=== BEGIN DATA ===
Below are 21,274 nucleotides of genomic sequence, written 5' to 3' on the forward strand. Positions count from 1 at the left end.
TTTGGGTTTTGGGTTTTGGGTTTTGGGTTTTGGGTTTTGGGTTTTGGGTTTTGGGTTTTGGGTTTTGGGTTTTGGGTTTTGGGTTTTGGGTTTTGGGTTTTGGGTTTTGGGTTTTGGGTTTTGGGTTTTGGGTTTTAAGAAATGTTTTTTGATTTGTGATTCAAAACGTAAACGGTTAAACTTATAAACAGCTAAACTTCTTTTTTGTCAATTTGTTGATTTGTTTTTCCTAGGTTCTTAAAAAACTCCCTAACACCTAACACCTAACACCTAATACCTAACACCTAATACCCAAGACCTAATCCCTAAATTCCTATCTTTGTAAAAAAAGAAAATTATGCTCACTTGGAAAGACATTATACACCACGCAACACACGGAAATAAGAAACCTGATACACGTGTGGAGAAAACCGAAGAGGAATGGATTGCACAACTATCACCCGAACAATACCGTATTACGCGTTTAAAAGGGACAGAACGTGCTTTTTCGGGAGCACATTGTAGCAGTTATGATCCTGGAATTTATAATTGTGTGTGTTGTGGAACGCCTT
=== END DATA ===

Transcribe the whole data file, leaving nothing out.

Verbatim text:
Below are 21,274 nucleotides of genomic sequence, written 5' to 3' on the forward strand. Positions count from 1 at the left end.
TTTGGGTTTTGGGTTTTGGGTTTTGGGTTTTGGGTTTTGGGTTTTGGGTTTTGGGTTTTGGGTTTTGGGTTTTGGGTTTTGGGTTTTGGGTTTTGGGTTTTGGGTTTTGGGTTTTGGGTTTTGGGTTTTGGGTTTTAAGAAATGTTTTTTGATTTGTGATTCAAAACGTAAACGGTTAAACTTATAAACAGCTAAACTTCTTTTTTGTCAATTTGTTGATTTGTTTTTCCTAGGTTCTTAAAAAACTCCCTAACACCTAACACCTAACACCTAATACCTAACACCTAATACCCAAGACCTAATCCCTAAATTCCTATCTTTGTAAAAAAAGAAAATTATGCTCACTTGGAAAGACATTATACACCACGCAACACACGGAAATAAGAAACCTGATACACGTGTGGAGAAAACCGAAGAGGAATGGATTGCACAACTATCACCCGAACAATACCGTATTACGCGTTTAAAAGGGACAGAACGTGCTTTTTCGGGAGCACATTGTAGCAGTTATGATCCTGGAATTTATAATTGTGTGTGTTGTGGAACGCCTT